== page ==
Concorde crash: Continental Airlines found guilty of involuntary manslaughter

December 14, 2010 at 9:10 am | Posted in Aviation Law Current Event | Leave a comment

by Sara M. Langston with the blog faculty


PONTOISE, France  — A French court found Continental Airlines and a mechanic at the airline guilty on Monday of involuntary manslaughter in connection with the 2000 Concorde crash that killed 113 people.

The accident led to the supersonic airliner being grounded for good.

Continental pledged to appeal and branded the verdict as “absurd,” saying it showed the  French authorities’ determination to shift the blame from Air France, which operated the jet and was owned by the French government at the time.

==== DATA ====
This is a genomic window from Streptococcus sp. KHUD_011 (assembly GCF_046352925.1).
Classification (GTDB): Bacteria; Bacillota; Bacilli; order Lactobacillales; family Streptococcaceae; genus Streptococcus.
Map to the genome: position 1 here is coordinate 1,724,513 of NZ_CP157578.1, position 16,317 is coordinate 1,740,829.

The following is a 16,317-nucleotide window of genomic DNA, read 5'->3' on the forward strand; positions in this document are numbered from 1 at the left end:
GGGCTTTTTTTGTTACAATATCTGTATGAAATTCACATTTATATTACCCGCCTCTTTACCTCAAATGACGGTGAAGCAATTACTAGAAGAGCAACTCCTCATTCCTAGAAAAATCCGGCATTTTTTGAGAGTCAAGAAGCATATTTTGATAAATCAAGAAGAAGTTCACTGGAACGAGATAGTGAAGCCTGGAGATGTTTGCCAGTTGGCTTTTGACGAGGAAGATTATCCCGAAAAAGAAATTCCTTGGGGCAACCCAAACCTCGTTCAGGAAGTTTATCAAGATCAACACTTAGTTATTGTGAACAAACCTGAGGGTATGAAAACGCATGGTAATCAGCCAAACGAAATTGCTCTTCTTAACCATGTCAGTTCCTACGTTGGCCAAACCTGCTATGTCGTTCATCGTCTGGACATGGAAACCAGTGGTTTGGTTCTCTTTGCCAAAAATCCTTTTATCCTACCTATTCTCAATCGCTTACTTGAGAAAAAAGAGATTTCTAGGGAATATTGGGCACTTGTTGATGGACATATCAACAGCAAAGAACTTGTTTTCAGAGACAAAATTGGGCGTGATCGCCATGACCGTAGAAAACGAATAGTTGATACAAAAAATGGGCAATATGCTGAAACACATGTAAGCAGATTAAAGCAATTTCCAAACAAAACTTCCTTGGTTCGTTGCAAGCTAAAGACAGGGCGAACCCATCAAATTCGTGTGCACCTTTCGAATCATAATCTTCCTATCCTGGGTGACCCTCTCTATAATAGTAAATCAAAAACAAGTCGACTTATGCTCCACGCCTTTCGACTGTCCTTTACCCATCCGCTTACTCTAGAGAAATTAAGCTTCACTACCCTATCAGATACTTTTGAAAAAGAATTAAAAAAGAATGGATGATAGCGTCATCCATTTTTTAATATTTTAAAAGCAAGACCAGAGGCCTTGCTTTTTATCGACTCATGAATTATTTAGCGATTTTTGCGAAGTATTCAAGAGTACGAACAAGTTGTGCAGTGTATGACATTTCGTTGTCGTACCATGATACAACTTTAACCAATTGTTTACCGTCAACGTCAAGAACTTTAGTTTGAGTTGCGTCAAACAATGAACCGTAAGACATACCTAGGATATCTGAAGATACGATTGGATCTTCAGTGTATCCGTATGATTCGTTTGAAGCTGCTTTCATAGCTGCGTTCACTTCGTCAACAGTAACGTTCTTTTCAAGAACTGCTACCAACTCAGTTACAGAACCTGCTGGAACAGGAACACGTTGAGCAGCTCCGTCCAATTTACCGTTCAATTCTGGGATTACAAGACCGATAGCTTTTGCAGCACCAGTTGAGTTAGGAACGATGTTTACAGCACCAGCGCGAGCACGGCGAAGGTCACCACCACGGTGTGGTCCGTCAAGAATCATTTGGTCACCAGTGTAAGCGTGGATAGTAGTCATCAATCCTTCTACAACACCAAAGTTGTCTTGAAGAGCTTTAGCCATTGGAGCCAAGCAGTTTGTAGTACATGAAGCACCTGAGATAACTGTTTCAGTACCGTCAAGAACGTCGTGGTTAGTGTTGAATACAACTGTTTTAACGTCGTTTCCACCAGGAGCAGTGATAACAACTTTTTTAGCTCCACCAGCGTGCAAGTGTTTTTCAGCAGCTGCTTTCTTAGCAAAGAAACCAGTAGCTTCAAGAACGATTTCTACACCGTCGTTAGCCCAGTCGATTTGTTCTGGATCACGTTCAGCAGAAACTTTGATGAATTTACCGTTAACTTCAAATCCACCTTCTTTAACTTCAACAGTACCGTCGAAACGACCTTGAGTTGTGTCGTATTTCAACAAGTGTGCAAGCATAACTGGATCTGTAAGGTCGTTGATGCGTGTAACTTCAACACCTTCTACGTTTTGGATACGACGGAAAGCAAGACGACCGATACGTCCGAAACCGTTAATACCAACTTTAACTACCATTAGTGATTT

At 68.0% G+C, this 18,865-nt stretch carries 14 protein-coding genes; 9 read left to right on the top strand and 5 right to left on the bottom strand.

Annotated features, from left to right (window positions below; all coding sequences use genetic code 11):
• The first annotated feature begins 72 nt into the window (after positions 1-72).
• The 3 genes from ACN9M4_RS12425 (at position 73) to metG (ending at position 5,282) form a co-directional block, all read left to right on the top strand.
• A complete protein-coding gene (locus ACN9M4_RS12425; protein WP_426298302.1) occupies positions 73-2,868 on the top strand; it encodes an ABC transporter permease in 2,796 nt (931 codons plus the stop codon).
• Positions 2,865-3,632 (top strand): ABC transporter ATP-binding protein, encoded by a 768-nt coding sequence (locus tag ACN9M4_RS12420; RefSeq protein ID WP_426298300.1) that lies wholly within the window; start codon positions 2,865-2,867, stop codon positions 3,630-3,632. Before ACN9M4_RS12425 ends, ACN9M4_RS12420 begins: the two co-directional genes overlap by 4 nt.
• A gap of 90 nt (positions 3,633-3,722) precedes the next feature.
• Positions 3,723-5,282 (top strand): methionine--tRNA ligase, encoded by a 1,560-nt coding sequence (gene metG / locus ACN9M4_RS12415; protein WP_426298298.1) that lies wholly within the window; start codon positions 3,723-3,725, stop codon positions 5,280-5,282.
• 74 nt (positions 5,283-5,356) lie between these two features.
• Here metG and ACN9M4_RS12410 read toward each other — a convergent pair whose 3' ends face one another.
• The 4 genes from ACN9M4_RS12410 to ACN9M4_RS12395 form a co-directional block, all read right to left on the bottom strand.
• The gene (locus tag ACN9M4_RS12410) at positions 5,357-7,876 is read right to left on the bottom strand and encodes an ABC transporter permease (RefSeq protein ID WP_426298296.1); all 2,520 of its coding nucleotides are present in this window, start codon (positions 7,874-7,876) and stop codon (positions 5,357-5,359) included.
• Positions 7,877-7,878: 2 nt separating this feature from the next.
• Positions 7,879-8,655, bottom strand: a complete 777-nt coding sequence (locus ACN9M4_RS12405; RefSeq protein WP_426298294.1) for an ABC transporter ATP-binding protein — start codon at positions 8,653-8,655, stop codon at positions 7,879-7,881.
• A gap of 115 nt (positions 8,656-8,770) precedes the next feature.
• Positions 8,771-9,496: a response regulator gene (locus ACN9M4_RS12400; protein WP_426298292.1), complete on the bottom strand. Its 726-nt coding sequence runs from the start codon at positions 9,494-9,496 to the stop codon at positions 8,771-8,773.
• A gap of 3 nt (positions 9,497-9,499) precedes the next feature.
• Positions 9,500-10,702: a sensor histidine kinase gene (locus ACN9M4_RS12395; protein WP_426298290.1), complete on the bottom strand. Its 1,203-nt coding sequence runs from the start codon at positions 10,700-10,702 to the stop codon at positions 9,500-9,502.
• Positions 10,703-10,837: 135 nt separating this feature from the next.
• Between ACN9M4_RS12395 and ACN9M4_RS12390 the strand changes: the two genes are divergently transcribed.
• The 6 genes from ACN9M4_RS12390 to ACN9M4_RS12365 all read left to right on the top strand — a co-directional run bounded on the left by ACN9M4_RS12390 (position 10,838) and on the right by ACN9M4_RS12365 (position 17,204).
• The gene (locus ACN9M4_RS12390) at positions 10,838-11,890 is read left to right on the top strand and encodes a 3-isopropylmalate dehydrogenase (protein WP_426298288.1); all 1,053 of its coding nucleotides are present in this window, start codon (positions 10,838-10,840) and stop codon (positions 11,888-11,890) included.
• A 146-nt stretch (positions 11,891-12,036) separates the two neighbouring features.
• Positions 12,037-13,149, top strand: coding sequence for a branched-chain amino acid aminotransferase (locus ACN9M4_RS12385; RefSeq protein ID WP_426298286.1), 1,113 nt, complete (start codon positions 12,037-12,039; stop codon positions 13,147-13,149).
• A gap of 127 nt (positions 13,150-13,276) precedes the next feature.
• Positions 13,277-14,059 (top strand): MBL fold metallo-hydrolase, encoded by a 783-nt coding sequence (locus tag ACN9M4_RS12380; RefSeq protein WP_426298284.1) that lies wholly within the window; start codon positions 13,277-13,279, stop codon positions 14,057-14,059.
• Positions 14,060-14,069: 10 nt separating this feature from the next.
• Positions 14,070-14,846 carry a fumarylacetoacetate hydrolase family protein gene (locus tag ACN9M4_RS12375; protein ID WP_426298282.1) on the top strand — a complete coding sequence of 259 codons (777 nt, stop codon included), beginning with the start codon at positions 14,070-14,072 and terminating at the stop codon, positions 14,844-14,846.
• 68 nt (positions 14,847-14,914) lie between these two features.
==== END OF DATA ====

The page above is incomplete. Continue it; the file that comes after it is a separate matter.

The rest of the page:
The court in the Paris suburb of Pontoise ruled that the Houston-based airline must pay 1.08 million euros ($1.43 million) to Air France for moral damages and damages to its reputation.

It also fined Continental 200,000 euros ($265,000) and one of its mechanics, John Taylor, was fined 2,000 euros ($2,650). Taylor was further handed a 15-month suspended prison sentence.

All other defendants, including Taylor’s now-retired supervisor Stanley Ford and three French aviation officials, were acquitted.

The verdict exposes Continental to claims that could run to tens of millions of dollars…[full story]

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